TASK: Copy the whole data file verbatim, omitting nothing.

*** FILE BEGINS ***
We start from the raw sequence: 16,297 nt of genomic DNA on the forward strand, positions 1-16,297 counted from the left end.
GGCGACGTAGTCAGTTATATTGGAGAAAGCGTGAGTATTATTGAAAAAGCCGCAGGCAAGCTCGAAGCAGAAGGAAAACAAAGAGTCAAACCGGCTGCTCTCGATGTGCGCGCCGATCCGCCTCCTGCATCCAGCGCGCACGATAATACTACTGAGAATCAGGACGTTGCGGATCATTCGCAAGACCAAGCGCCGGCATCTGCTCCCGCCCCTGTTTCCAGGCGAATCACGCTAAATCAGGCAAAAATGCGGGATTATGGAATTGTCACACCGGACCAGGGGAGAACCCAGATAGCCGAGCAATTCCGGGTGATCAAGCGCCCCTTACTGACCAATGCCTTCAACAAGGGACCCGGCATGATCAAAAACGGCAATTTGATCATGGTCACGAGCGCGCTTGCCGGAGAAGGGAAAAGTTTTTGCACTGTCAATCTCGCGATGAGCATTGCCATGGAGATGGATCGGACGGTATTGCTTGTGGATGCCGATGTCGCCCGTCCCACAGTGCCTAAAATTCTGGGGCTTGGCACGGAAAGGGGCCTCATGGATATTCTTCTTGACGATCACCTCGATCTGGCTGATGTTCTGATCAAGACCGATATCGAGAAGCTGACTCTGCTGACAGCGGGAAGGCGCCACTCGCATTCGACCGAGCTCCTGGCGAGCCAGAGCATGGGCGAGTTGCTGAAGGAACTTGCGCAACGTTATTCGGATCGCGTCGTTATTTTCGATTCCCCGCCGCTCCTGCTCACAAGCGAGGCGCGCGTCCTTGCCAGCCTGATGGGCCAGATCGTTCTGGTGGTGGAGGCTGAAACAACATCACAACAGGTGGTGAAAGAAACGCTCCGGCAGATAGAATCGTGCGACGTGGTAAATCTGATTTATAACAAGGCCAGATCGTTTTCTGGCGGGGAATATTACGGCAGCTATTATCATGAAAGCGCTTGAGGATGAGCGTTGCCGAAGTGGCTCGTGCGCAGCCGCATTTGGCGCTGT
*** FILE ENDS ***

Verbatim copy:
We start from the raw sequence: 16,297 nt of genomic DNA on the forward strand, positions 1-16,297 counted from the left end.
GGCGACGTAGTCAGTTATATTGGAGAAAGCGTGAGTATTATTGAAAAAGCCGCAGGCAAGCTCGAAGCAGAAGGAAAACAAAGAGTCAAACCGGCTGCTCTCGATGTGCGCGCCGATCCGCCTCCTGCATCCAGCGCGCACGATAATACTACTGAGAATCAGGACGTTGCGGATCATTCGCAAGACCAAGCGCCGGCATCTGCTCCCGCCCCTGTTTCCAGGCGAATCACGCTAAATCAGGCAAAAATGCGGGATTATGGAATTGTCACACCGGACCAGGGGAGAACCCAGATAGCCGAGCAATTCCGGGTGATCAAGCGCCCCTTACTGACCAATGCCTTCAACAAGGGACCCGGCATGATCAAAAACGGCAATTTGATCATGGTCACGAGCGCGCTTGCCGGAGAAGGGAAAAGTTTTTGCACTGTCAATCTCGCGATGAGCATTGCCATGGAGATGGATCGGACGGTATTGCTTGTGGATGCCGATGTCGCCCGTCCCACAGTGCCTAAAATTCTGGGGCTTGGCACGGAAAGGGGCCTCATGGATATTCTTCTTGACGATCACCTCGATCTGGCTGATGTTCTGATCAAGACCGATATCGAGAAGCTGACTCTGCTGACAGCGGGAAGGCGCCACTCGCATTCGACCGAGCTCCTGGCGAGCCAGAGCATGGGCGAGTTGCTGAAGGAACTTGCGCAACGTTATTCGGATCGCGTCGTTATTTTCGATTCCCCGCCGCTCCTGCTCACAAGCGAGGCGCGCGTCCTTGCCAGCCTGATGGGCCAGATCGTTCTGGTGGTGGAGGCTGAAACAACATCACAACAGGTGGTGAAAGAAACGCTCCGGCAGATAGAATCGTGCGACGTGGTAAATCTGATTTATAACAAGGCCAGATCGTTTTCTGGCGGGGAATATTACGGCAGCTATTATCATGAAAGCGCTTGAGGATGAGCGTTGCCGAAGTGGCTCGTGCGCAGCCGCATTTGGCGCTGT